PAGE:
Well I think it is time to explain MHC haplotypes in a simple way rather than by adding links to the work of others on this subject. It is a subject very obviously not understood by the vast majority and so I hope to help in this matter. Haplotypes are a unit or collection of genes, they are inherited as a group rather than in a single fashion as is normally the case. We didn't really know or understand MHC haplotypes until very recently, so it is hardly surprising to discover that Breeders know very little about them, or that the subject is not covered in our best loved books on the breed. MHC are the group of genes that protect the immune system, they are dogs first line of defence against disease. Because of the way that bacteria works and evolves, these genes have a higher level of mutation than other genes, they need to be able to mutate quickly in order to protect the dog against a multitude of ever evolving bacteria and others such things. I am trying to make this really simple as I know that English is not the mother tongue of every one reading. It is also a complex subject. We could think of MHC haplotypes as a medical bag, filled with an arsenal of 'goodies' that will help the dog to fight infection and develop a strong and healthy immune system. In the Canine world, there are hundreds of sets of MHC that ensure the dog population remains strong and healthy, however, when we begin line breeding we drastically reduce variety in this essential area, this weakens the immune system. We need a wide variety of MHC to enable us to ward of new types of infection. Line breeding is not common in every breed of dog, in fact in one study in the UK Greyhounds were found to have 0% inbreeding (this means NO line-breeding) not only can they still be identified as Greyhounds...but they have consistently been placed in groups in the UK which is more than can be said for the Rough Collie, a breed in which line breeding has always been fashionable. There is a study of MHC at the moment in England, and I believe there is also one in America. In answer to a Canadian breeder, YES there is a DNA test that can establish MHC and the study I am referring too is establishing the amount of individual MHC haplotypes within each individual breed. In Breeds such as the Greyhound, the amount of such Haplotypes is high creating a diverse and healthy gene pool. Unfortunately, in breeds such as the Rough Collie, where fashion has dictated a long history of line breeding, MHC is thought to have been reduced to only 1-3 sets across the entire UK population! I believe they are discovering a similar state of affairs in the American Rough Collie gene pool. However, the 3 possible sets of different Haplotypes found in the UK gene pool will have mutated differently to the 3 possible sets found in American collies. I hope you are all still with me, If not please feel free to ask me questions. So where is this taking us? when we line breed we condense the genes of one or two individuals, and this does not only affect the outward appearance. Unfortunately it also reduces the available sets of Haplotypes, so in effect we are inadvertently breeding to reduce the ability of our Dogs to cope with disease. This is the reason that during the last 30 years there has been a steady increase in auto immune related problems. If a huge virus entered the gene pool, it is possible that the vast majority of our Collies would die, because with a severe loss of diversity in this area, our dogs would not have the wide and varied MHC necessary for the larger part of the breed to survive. Armed with this knowledge, I have to ask myself a question. Is it ethical to continue with a program of close line breeding? Am I really wishing to bring innocent and trusting puppies into the world, knowing I am purposely reducing their chances of survival? If we are prepared to combine the few American type sets of MHC with the few available sets of MHC here in the UK, we are creating the possibility of having twice the number of available of MHC. If we can consciously keep the gene pools well mixed, the shuffling around of these Haplotypes will create stronger immune systems, providing these hard working genes with a chance to mutate as they should. Interestingly, type has remained 'fixed' within the Smooth collie population despite them being numerically small in Europe.  Despite the fact that Smooth collies are numerically low, the Inbreeding coefficient is much lower than that of the Rough Collie..!!! this means there is less line breeding...and yet they have retained type throughout their history whilst the Roughs in the UK have lost type. I think I know why this is so. Smooth Collie breeders have set 'the Breed standard' as the type to aim for, rather than the fads and fashions of individual kennels. They are using the standard as their goal in order to set type and this creates unity within the breed as a whole. They have worked together out of genuine love for the Breed. On the other hand, Rough Collies breeders have segregated themselves by working to produce individual 'kennel type'. The first way is born of love, and the second is born of Ego. If we mix American and English Collies, it is true that we shall possibly change type, although I think we shall improve it in the majority of instances, but more importantly, we shall be breeding much healthier puppies out of love rather than Ego.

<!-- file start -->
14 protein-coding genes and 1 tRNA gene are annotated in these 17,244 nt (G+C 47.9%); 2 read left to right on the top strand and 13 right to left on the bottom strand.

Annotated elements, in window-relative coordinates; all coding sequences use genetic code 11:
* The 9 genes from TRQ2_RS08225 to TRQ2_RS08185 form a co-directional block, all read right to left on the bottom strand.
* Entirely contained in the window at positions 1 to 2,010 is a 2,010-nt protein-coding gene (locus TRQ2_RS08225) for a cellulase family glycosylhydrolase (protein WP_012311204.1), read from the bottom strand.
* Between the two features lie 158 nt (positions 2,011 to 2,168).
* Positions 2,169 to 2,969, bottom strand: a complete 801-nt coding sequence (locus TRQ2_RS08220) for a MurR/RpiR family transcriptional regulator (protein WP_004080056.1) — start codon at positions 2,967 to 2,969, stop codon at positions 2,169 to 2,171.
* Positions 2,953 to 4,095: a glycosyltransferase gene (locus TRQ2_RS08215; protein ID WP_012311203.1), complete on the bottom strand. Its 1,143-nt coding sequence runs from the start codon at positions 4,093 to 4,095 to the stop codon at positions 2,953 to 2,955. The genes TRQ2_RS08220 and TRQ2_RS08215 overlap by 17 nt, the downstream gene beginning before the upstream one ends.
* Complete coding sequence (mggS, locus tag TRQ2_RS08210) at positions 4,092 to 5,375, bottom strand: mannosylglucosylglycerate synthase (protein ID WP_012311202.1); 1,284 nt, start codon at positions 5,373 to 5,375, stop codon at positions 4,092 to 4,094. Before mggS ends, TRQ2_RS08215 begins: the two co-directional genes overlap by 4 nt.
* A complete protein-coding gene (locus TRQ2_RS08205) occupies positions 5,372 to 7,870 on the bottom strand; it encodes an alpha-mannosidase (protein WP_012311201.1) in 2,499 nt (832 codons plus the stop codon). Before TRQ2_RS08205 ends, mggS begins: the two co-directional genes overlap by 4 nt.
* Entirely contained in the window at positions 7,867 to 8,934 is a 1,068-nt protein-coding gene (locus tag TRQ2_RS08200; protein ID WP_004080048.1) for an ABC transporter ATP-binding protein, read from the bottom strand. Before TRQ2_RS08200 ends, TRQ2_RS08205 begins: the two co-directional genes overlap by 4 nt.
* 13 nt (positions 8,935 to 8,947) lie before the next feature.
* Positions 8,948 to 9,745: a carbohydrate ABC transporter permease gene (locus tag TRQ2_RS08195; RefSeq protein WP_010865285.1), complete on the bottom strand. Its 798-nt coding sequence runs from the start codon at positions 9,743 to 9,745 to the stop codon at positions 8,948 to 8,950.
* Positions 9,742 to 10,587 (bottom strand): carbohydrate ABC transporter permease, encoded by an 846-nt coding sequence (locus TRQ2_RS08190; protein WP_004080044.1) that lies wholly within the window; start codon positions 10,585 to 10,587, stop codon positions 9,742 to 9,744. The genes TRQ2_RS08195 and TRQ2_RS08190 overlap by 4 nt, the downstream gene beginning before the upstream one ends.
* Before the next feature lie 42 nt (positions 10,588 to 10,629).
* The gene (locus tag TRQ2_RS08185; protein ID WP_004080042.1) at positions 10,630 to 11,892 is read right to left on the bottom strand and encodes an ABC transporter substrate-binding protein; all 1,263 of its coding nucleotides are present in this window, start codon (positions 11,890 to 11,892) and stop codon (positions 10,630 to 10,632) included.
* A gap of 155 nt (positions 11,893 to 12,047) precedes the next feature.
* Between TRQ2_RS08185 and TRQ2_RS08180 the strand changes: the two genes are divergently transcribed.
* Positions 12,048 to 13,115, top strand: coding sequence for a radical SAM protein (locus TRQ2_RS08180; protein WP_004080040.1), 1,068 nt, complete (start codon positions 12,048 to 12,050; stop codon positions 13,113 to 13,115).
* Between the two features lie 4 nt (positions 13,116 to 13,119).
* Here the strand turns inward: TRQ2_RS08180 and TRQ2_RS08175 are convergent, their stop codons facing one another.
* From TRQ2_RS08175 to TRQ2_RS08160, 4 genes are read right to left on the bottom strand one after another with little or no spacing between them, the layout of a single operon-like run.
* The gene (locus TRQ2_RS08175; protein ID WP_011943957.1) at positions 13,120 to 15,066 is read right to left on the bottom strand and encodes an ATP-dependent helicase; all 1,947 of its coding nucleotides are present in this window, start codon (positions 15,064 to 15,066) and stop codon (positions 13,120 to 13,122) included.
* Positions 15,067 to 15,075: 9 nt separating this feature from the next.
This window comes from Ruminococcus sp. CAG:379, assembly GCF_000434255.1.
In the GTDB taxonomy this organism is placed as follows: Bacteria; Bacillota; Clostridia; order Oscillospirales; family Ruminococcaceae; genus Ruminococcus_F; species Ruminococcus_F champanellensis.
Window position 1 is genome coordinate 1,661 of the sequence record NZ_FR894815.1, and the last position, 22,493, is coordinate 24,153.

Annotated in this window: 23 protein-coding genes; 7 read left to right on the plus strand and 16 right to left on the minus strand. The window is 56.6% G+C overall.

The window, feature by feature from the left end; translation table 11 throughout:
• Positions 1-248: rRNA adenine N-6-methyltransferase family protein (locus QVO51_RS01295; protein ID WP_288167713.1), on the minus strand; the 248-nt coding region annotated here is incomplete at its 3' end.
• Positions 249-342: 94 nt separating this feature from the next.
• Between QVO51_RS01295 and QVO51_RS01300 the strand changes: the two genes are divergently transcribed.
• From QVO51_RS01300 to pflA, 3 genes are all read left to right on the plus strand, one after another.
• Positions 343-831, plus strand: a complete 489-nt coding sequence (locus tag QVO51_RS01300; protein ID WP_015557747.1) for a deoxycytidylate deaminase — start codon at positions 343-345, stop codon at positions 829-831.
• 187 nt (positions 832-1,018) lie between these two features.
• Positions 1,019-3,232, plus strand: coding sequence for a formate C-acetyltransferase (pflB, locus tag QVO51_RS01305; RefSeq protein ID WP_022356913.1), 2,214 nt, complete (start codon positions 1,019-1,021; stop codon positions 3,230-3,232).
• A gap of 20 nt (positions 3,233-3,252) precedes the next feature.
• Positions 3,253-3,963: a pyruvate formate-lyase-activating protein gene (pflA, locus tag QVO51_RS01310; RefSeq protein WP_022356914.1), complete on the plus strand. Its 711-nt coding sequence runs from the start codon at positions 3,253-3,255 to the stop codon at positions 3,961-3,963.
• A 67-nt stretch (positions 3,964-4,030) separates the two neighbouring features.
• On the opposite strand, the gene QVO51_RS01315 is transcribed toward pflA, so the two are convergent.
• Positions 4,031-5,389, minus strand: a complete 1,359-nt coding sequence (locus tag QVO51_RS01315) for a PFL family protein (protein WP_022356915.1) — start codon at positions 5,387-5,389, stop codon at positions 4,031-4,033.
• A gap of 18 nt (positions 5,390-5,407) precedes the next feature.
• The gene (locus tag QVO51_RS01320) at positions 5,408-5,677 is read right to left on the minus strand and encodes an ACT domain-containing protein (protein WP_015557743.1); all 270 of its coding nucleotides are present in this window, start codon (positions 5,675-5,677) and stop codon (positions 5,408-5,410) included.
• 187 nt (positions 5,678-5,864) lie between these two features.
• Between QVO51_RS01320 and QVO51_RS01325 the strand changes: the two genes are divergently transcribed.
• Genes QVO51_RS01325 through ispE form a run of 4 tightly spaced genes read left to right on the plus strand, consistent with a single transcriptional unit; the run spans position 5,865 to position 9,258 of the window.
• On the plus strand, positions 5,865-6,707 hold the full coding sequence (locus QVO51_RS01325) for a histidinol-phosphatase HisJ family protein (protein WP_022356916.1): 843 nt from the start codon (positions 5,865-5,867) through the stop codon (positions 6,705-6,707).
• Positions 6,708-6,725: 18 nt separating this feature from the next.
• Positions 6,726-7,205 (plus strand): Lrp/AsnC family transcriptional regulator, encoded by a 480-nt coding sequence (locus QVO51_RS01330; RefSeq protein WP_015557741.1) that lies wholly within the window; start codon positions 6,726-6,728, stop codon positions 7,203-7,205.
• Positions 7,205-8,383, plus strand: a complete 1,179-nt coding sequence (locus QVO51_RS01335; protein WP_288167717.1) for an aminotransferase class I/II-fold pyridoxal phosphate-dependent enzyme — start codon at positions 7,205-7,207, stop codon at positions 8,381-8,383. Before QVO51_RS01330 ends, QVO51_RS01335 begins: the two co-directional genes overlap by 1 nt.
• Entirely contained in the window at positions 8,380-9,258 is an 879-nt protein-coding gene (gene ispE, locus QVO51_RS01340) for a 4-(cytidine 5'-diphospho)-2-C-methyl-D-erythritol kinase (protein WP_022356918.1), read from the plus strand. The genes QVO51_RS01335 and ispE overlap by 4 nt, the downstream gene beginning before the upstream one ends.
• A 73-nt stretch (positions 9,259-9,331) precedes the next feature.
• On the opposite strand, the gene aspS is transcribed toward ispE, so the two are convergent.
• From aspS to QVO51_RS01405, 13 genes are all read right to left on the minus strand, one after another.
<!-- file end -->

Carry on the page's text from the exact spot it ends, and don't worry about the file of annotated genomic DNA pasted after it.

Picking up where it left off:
Out of interest I checked out the inbreeding coefficient of several breeds on the Kennel Clubs 'Mate select' program.  The vast majority of pedigree dogs actually have an average inbreeding coefficient below that of the Rough Collie. In fact most breeds of pedigree dog are not nearly so inbred as some would have us believe!!! 



BOXER 7.3%







AKITA 10.7%